The 303 Savage responds well to LEVERevolution powder and Hornady's FTX bullets
I also received some LEVERevolution powder from Hodgdon. A Marlin 336 20” barrel in 30-30 was used for this test. The 30-30 has been around for some 115 years but continues to be very popular for deer hunting. With the new powder and bullets its popularity will soar because the guns are so handy and relatively inexpensive. You will gain at least 100 yards with the new powder and bullets.
LOAD BULLET VELOCITY COMMENT
37 X Lever 150 grain Barnes TSX 2385 nice
36.5 X lever 160 grain Hornady FTX 2335 consistent
35 X Lever 180 grain RN 2144 good load
The 25-35 is another old timer however they are still fairly popular. With that thought I tried a load. The factory load lists a 117 grain at 2230 so you can realize a 150 FPS increase which may make it suitable for close range deer.
26 X lever 117 grain Horn RN 2386 nice load
LEVERevolution is a real fine powder that measures consistently
So what good does the FTX bullet do over a conventional round nose bullet in regards to usable range? Let’s use 1000 FT LBS of energy as the minimal amount to reliably anchor a large game animal according to many experts. You can probably boost the velocities of the round nose bullets using lever powder a hundred feet per second or so but what would be the point. You still have a poorly shaped bullet and at most you would gain a few yards of useful range. In my opinion it’s not worth the time or effort. The ballistic coefficient of a Hornady 170 grain flat nose is .189 while the FTX is 330, quite a difference.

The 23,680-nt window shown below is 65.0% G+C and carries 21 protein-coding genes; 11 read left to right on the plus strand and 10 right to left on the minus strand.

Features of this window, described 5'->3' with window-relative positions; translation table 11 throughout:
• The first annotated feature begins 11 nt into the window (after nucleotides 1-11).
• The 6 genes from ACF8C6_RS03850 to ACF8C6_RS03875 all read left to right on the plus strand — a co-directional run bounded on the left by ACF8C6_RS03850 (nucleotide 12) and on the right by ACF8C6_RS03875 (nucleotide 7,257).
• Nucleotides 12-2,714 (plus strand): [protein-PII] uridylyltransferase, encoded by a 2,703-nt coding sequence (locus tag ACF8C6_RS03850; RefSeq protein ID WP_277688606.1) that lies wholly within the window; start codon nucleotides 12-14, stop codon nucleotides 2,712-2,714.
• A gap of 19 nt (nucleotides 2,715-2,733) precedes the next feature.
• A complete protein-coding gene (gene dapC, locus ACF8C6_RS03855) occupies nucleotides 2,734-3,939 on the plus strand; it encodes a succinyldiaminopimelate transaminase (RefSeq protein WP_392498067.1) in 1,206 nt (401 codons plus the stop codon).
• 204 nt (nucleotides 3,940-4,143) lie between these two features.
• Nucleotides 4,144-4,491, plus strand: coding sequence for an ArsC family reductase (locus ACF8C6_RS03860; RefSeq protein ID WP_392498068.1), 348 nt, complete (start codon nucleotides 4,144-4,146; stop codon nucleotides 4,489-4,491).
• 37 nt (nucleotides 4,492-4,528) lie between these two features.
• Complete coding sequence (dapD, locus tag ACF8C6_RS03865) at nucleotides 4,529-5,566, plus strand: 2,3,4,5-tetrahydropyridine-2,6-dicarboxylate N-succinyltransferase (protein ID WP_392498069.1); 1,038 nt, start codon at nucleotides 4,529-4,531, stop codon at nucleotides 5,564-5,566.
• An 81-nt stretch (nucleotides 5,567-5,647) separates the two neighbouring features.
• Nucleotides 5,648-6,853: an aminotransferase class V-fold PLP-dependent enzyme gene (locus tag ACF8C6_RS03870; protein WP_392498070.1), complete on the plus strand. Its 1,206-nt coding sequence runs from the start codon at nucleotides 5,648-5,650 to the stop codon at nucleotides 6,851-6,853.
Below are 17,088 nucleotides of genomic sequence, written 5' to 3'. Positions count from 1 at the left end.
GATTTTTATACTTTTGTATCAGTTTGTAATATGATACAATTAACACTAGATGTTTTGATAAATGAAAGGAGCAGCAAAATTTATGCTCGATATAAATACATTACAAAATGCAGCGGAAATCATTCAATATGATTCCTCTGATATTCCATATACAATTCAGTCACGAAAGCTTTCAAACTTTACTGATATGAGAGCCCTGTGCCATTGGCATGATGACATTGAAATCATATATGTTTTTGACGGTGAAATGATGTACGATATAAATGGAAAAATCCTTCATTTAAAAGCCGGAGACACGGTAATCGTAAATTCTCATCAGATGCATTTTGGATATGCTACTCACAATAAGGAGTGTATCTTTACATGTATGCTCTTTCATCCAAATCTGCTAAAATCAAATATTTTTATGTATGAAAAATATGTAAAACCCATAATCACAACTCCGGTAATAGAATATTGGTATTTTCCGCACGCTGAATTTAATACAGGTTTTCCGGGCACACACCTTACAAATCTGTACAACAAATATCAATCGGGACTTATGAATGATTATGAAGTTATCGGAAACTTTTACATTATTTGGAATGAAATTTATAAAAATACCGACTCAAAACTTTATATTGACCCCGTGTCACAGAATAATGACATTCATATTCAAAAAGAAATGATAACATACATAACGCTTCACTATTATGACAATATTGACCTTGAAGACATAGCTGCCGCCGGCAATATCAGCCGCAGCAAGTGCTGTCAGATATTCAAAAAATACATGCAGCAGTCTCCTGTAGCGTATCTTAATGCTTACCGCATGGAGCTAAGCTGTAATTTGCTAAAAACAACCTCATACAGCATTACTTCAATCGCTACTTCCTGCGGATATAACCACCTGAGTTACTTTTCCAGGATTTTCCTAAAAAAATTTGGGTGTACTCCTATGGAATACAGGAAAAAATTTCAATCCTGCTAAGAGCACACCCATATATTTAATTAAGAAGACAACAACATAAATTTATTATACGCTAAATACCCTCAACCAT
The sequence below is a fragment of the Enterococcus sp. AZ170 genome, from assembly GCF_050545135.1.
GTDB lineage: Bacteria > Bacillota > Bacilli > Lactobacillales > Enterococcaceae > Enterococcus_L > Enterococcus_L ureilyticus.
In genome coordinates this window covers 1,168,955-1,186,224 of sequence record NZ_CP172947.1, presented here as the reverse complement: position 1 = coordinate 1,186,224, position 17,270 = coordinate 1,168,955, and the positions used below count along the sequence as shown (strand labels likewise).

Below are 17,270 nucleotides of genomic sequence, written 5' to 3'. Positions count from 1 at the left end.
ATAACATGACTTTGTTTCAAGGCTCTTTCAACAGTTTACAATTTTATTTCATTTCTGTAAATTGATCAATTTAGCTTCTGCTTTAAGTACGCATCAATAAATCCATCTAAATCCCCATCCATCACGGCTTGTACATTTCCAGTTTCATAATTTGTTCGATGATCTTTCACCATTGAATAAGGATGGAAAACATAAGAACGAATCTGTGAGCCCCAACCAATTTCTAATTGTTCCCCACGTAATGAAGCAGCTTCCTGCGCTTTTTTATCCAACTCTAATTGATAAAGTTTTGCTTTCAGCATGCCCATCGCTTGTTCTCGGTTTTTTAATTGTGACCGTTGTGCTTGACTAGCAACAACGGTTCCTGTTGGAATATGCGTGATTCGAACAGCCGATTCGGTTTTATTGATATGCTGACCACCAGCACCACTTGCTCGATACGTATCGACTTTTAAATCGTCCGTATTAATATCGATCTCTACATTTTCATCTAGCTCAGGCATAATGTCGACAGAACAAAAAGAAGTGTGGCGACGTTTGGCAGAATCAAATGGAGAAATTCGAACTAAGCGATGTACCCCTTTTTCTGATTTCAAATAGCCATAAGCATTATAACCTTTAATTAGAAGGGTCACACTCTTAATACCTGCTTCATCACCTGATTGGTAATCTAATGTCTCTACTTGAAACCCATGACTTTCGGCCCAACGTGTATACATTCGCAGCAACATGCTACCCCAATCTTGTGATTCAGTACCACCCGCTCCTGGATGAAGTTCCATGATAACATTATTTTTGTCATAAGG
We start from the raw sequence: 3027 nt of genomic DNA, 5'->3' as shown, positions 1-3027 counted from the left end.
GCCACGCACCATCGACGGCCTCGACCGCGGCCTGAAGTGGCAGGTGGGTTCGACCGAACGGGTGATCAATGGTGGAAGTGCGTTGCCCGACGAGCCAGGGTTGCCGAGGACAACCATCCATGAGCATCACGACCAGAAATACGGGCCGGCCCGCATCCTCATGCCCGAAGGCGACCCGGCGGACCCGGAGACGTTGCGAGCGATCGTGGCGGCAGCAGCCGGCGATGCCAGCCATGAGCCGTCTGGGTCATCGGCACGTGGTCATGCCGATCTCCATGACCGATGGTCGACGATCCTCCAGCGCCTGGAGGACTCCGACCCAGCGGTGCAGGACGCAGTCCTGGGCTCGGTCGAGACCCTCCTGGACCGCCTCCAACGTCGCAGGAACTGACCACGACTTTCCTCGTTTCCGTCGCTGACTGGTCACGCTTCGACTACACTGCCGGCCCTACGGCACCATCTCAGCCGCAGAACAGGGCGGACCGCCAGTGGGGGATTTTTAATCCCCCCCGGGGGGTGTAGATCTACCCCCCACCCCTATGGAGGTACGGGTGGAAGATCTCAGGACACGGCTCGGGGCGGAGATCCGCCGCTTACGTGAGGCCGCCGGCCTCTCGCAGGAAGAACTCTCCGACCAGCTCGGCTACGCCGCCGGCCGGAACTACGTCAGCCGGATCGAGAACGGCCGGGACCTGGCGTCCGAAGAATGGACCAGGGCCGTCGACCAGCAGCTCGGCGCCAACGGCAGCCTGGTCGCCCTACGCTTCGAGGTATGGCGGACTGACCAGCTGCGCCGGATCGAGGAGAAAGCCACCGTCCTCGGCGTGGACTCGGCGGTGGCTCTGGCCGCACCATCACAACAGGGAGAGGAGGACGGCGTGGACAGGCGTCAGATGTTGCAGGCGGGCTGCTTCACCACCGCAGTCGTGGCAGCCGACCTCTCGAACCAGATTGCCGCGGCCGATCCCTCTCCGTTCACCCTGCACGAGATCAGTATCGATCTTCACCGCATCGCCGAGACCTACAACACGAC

150 grain rn
Muzzle 2390/1902 100 yards 1959/1278 200 yards 1581/832
160 grain FTX
Muzzle 2400/2046 100 yards 2150/1636 200 yards 1916/1309 300 yards 1699/1025
As you can see the 150 grain drops below 1000 LBS before reaching 200 yards while the FTX extends the range to 300 yards a 35% increase in usable range. The 170 grain flat point launched at 2200 FPS drops below 1000 FP LBS of energy at 150 yards so the 160 grain FTX would double the useful range.
The pointed FTX bullet will extend the range at least 100 yards given the same velocity
Even though the 303 Savage is considered obsolete there is still a demand for the ammo. Quite a few people still hunt with the Savage model 99 because it is so durable and still gets the job done. With that thought I decided to work up a couple of loads which will enhance the performance of the old round. It has about 3.5 grains more capacity then the 30-30 using Lever powder. I added a conventional bullet for comparison.
38.5 X Lever 160 grain Hornady FTX 2447 consistent
36 X Lever 180 grain RN 2220 nice